October 1971: Rod Stewart Wakes Up at No. 1 with "Maggie May"

Wake up Maggie, I think Rod's got something to say to you.
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Ron Howard/Redferns

What do you get when you combine a steamy encounter at a music festival, a set of missing cymbals and a curious DJ? No, not an entry in someone's tour diary: Rod Stewart's "Maggie May," which became his first chart-topping single in October 1971.

Recorded for Rod's third album Every Picture Tells a Story, "Maggie May" is the not-so-romantic tale of a schoolboy struggling after getting intimate with a considerably older woman. Astoundingly, the song is based on a true story: a decade prior, the British rocker was at a concert when one thing led to another.

"At 16, I went to the Beaulieu Jazz Festival in the New Forest. I'd snuck in with some mates via an overflow sewage pipe," he wrote in his 2012 autobiography. "And there on a secluded patch of grass, I lost my not-remotely-prized virginity with an older (and larger) woman who'd come on to me very strongly in the beer tent. How much older, I can't tell you - but old enough to be highly disappointed by the brevity of the experience." The song came together in a jam with Steamhammer guitarist Martin Quittenton, when Stewart was inspired by the British folk tune "Maggie Mae," which had recently closed the first side of The Beatles' final album Let It Be.

The session featured a murderer's row of talent: Quittenton, who kicked off the track with a stirring acoustic solo (known as "Henry"); two of Rod's Faces bandmates, Ronnie Wood on bass and Ian McLagan on hammond organ; Ray Jackson of folk-rock outfit Lindisfarme on mandolin ("The name slips my mind," cracked the liner notes); Peter Sears, later of Jefferson Starship, on celeste; and session legend Mickey Waller (Jeff Beck Group) on drums. It was Waller who made the sessions so memorable. "Mickey Waller turned up with only half a drum kit," Stewart recalled in the liner notes to the Storyteller box set, "and had to borrow the rest from the other bands in the studio."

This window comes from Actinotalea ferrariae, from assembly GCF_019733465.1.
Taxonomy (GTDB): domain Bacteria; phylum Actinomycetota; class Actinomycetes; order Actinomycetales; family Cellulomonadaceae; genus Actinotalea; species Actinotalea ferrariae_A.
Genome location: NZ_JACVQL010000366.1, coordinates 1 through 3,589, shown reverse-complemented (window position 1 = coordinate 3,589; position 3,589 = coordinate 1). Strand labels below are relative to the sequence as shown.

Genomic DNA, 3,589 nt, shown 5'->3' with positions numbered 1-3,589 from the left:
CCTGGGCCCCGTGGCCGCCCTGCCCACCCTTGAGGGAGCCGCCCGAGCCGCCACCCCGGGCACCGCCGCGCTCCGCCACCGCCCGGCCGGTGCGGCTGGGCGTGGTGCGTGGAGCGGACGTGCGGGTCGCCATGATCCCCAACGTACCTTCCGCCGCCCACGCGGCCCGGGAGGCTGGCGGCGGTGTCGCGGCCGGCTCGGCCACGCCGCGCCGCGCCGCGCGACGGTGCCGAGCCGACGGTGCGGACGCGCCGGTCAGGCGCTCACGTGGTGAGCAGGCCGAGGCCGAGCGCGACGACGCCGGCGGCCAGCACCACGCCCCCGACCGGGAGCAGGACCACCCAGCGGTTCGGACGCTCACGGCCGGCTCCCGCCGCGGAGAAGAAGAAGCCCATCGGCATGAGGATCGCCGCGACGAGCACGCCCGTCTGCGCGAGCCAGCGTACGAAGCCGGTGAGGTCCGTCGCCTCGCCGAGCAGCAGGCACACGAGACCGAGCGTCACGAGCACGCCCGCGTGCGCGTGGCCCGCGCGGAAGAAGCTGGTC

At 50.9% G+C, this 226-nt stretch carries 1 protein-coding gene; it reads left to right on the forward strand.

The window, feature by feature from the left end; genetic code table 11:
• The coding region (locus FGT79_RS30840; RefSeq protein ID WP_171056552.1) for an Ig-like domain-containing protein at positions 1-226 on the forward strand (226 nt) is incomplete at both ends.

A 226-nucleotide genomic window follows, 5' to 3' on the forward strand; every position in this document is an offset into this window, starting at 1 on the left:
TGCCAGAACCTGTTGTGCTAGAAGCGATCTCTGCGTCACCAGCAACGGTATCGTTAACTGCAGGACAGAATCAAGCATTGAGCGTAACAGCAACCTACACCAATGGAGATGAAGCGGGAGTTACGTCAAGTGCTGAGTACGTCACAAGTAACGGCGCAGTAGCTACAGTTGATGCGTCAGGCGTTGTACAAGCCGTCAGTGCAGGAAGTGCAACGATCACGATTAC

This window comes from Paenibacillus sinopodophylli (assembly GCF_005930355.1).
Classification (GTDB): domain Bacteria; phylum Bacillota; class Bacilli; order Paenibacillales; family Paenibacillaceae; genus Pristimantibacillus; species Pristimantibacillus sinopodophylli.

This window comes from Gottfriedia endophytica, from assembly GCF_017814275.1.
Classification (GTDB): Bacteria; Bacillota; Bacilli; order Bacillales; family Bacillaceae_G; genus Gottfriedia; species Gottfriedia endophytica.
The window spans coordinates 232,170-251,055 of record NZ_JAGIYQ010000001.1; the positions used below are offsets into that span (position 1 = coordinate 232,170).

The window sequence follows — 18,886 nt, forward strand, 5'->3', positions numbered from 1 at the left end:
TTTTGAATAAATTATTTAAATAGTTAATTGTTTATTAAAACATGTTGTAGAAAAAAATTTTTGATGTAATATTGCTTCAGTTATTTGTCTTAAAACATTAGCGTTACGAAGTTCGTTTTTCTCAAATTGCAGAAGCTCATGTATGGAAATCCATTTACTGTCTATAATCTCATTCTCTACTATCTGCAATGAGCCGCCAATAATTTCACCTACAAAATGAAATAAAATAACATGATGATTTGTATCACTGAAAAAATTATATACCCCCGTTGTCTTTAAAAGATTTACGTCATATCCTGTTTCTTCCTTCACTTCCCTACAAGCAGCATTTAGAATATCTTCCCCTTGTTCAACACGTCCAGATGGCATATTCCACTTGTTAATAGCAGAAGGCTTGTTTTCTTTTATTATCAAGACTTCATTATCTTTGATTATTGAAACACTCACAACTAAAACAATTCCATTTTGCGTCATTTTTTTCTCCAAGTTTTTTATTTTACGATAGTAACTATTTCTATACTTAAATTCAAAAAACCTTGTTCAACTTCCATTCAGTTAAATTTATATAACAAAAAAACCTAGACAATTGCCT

"Maggie May" is a classic today, but it didn't seem that way at the time. "Nobody liked it, the criticism being that it had no melody," Stewart noted in Storyteller. Nonetheless, it was relegated to the B-side of lead single "Reason to Believe" and would've stayed there if not for disc jockey Murray Soul of Cleveland, OH-based station WMMS. On a whim, he flipped the single over to play "Maggie May," and the phone lines lit up. In due time, everyone was following his lead, and on Oct. 2, 1971, the single - officially credited as "Maggie May"/"Reason to Believe" - topped the Billboard Hot 100 for five weeks straight. A week later on Oct. 9, the single topped the U.K. singles chart for its own five-week stay there.

Needless to say, the rest was history: Rod would sing on another 26 U.K. Top 10s (15 in the States) and entered the Rock and Roll Hall of Fame twice: once in 1994 and as a member of Faces in 2012. If not for that "diligent DJ," Rod noted in Storyteller, "I would've still been digging graves. Some guys have all the luck."

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